Fuzzing

Backtrack – The Future, The Funding, The Roadmap

Great news, Backtrack now has funding to move ahead with scheduled releases, and a roadmap moving forward up to Backtrack 5. You can view the roadmap here. It seems that the worlds leader in penetration testing training, namely Offensive Security is going to be funding the BackTrack Linux distribution’s development going forward. No need to worry though, BackTrack is still going to remain an Open Source distro.

Other news on this front is that the Exploit Database now has new EDB Research and Development teams that are actively working on vulnerability discovery and development, so watch this space for more news and good things to come. It’s also very worthwhile checking out the Exploit Database Blog.

Hack In The Box Security Conference Comes to Europe

The first ever HITB Security conference will be help in Amsterdam on the 1st and 2nd July, so apologies for only posting this now, but there’s still time to register.

The full conference agenda can be found here.

Some of the talks listed are:

– Breaking Virtualization by Switching to Virtual 8086 Mode

– Attacking SAP Users Using sapsploit

– Fireshark – A tool to Link the Malicious Web

– Having Fun with Apple’s IOKit

So all in all, it looks like it’s going to be an interesting couple of days.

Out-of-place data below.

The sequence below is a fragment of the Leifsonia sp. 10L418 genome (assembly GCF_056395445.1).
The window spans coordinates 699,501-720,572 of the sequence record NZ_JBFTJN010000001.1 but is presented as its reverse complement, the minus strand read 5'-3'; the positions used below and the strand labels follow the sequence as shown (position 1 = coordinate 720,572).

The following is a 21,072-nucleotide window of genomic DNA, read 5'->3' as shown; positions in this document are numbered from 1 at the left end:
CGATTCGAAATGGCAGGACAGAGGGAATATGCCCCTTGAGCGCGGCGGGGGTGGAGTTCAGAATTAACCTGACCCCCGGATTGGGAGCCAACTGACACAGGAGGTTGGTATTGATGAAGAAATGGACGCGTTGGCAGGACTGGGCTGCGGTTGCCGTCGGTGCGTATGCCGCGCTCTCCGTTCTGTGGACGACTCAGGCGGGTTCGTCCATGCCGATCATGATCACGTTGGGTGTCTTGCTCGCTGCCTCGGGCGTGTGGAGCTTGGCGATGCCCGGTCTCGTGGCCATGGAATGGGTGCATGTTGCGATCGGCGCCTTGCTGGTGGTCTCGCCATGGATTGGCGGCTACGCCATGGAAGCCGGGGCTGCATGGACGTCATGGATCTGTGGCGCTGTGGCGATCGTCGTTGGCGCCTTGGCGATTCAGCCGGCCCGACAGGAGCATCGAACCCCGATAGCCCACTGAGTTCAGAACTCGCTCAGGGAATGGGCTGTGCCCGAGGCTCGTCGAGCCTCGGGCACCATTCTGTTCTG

Leave a comment if you’re going, it’d be good to hook up.

Interview with Charlie Miller

For those of you who don’t know who Charlie Miller is (really, you don’t? Maybe it’s time to get out from under the pile of paperwork for a change then.) He’s the guy who’s managed to pwn 3 Apple products at Pwn2Pwn over the last three consecutive years. I got to thinking recently, and the last person that I interviewed for the SecuriTeam Blogs was Fyodor, and that feels like a lifetime ago! So I dropped Charlie a line to see if he’d be up for it, and thankfully he was.

xyberpix: How and what got you get started in vulnerability discovery?

0xcharlie: It was back at the NSA so I can’t really talk about it.  But I really like the concept of vulnerability analysis.  Its slightly adversarial in nature.  Smart people write software and I have to try to find mistakes that they’ve made.

Also,it appeals to me in the same way that collecting baseball cards does to people.  I like having a bunch of bugs that only I know about.  There is something intellectually satisfying about that.

xyberpix: What made you pick OS X as what seems to be your primary target?

0xcharlie: I had never owned, or really even used, a Mac until I started at ISE 4 years ago. ISE got me a Mac as my primary computer since that is the standard company issue. We also had some clients that were interested in Macs and OS X so I was forced to learn a bit about how they worked.  So I was in a position to play with a Mac, which I actually learned to like once I got used to it.  I quickly found it was rather easy to find bugs in it and I like to go after the easy targets.  Another thing is I take joy in ruining the day of the fanboys.  One interesting point is that exploitation is very OS (and even application) dependent, but vulnerability analysis is basically OS independent.

xyberpix: What tools do you typically use to find bugs on OS X?

0xcharlie: Mostly home brewed fuzzers.  But I also do source code analysis when available and occasionally reverse engineering.

xyberpix: What does your testing setup consist of for vulnerability research?